Most of us have likely experienced the flying version of get-there-itis. My return home from AirVenture this year had all the contributing ingredients at play. After hustling around the grounds to catch all the sights on a hot, muggy day, and then dodging lightning and rain during the ultimately aborted afternoon airshow, I pre-flighted for my long flight home to Bridgeport, Conn. (BDR), at 1830 local.


I filed for 13,000 feet to catch favorable tailwinds at altitude, set up the oxygen and settled in for an uneventful four-hour flight in my Beech Travelair. Nearing my destination, NY Tracon did their part to keep me occupied by changing my direct routing to one of the circuitous STARs for BDR. The amendment required me to program the six waypoints in my older GPS. And of course, just after Id completed this task, ATC changed its mind again and assigned the other procedure.

The tower was closed for my midnight arrival, so I couldnt radio for a second opinion on landing conditions. Twenty miles from my destination, I was in the clear, and thought I could see lights all the way to my coastal destination airport. Wherever the few clouds reported by ASOS were, they didnt appear to affect my arrival. Checking in with my final controller, I was asked if I wanted a visual approach. I requested the visual and canceled my IFR clearance eight miles out, still able to see the airport through what appeared to be a light haze.

As I continued my descent, visibility started deteriorating. I was in and out of low clouds at 1500 feet msl and then, unexpectedly in solid IMC at 1000 (MDA on my chosen runway was 500 feet). When I lost ground reference, all I could initially think of was, this wasnt supposed to happen. The controller gave me a visual approach. I want to get home. Where is that runway?! Get-there-it is was in full bloom.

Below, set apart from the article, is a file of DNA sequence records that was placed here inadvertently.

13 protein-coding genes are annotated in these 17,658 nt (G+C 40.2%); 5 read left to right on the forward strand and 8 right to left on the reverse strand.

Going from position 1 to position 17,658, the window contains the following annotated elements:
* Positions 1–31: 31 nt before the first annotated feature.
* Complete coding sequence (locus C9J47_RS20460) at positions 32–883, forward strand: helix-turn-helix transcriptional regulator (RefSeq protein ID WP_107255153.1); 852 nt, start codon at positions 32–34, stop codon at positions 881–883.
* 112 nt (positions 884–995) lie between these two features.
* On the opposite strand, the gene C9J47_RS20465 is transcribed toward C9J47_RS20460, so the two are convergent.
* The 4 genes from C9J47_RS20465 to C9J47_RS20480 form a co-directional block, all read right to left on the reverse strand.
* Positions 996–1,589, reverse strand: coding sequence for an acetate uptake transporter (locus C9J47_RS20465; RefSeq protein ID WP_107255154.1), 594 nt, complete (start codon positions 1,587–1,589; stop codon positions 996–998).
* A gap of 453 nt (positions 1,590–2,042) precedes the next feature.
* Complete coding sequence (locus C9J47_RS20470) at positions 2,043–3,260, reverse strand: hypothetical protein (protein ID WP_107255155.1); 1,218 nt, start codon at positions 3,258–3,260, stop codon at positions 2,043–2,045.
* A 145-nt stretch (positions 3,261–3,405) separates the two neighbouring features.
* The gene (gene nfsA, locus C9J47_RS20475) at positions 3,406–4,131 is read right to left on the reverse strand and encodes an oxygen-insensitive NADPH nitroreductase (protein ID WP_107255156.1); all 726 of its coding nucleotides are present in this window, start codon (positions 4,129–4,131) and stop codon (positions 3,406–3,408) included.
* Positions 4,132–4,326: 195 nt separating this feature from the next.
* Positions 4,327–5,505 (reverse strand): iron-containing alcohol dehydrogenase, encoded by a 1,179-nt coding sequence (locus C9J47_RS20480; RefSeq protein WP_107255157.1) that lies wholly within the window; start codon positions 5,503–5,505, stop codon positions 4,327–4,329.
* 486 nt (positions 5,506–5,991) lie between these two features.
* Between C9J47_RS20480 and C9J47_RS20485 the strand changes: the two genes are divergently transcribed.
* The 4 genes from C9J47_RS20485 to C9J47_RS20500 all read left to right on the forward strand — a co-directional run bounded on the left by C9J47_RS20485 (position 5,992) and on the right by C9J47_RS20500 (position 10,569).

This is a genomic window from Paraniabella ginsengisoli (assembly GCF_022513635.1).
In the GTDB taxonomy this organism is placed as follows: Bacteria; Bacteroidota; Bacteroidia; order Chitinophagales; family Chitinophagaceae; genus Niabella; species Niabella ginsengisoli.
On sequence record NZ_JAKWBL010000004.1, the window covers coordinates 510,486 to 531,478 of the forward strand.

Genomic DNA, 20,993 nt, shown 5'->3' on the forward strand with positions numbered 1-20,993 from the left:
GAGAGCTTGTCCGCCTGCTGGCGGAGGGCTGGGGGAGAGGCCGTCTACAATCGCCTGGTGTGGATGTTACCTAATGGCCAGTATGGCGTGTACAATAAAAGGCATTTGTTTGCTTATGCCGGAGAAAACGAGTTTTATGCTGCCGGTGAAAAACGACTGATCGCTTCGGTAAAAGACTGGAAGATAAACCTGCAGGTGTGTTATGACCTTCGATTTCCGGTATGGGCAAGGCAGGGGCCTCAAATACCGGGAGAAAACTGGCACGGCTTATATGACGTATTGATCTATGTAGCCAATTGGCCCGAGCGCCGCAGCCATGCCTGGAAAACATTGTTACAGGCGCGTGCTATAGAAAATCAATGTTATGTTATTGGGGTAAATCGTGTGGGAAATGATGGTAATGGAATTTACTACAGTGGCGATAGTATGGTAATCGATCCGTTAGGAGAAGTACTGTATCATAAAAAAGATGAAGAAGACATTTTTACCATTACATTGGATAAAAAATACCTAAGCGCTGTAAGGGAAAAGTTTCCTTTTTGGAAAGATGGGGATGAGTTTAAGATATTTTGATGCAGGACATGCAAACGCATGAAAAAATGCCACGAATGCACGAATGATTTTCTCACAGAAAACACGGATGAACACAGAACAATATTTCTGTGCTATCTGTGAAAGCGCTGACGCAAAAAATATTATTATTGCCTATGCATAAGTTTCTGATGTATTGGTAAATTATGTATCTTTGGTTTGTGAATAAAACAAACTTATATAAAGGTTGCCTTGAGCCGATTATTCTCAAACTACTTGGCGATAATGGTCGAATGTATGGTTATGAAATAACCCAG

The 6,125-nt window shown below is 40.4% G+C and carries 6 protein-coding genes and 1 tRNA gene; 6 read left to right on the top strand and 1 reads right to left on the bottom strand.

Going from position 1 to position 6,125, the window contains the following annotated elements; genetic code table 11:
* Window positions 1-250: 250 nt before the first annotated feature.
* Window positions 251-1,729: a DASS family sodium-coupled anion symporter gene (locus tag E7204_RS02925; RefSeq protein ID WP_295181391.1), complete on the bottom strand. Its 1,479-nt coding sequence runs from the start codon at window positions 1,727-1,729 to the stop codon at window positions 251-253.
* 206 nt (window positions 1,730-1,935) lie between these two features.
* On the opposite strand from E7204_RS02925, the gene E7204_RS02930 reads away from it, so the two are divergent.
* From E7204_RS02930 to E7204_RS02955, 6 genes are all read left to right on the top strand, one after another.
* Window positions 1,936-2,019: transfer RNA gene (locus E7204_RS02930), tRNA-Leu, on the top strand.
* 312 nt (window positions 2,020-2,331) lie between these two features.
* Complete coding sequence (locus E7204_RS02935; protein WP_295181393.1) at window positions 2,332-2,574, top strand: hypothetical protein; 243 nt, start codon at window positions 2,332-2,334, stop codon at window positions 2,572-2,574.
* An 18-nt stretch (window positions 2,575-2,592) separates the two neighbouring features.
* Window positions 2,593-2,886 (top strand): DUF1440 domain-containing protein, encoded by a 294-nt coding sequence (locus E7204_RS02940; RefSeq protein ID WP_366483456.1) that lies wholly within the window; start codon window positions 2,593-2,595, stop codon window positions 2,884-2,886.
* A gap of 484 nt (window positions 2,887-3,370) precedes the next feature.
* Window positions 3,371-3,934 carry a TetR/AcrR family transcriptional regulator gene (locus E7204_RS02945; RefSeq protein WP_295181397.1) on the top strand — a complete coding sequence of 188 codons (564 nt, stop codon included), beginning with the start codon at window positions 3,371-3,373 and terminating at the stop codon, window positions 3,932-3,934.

Fortunately the sound advice of instructors past kicked in, and I executed the miss off the visual approach. I told ATC I wanted vectors for the opposite direction ILS. Winds were light and I now had no confidence in reported ceilings or visibility. The low cloud cover proved to be just as present in the opposite direction, and I broke out on the ILS at 600 feet for an uneventful landing.

My new SOP will be to request an instrument procedure any time my destination airport tower is closed, and I cant be bulletproof sure of VFR landing conditions. Automated weather reporting systems can be very unreliable, particularly at airports prone to localized fog and low clouds.

If Im flying as the PIC, I need to act like one. In this case, one might technically argue that ATC should have asked what approach I wanted, rather than planting the seed for me to accept the visual. But its my call, and I shouldnt have let get-there-itis make me so eager to accept a shortcut to end a long and tiring late night flight.

– Len Sherman


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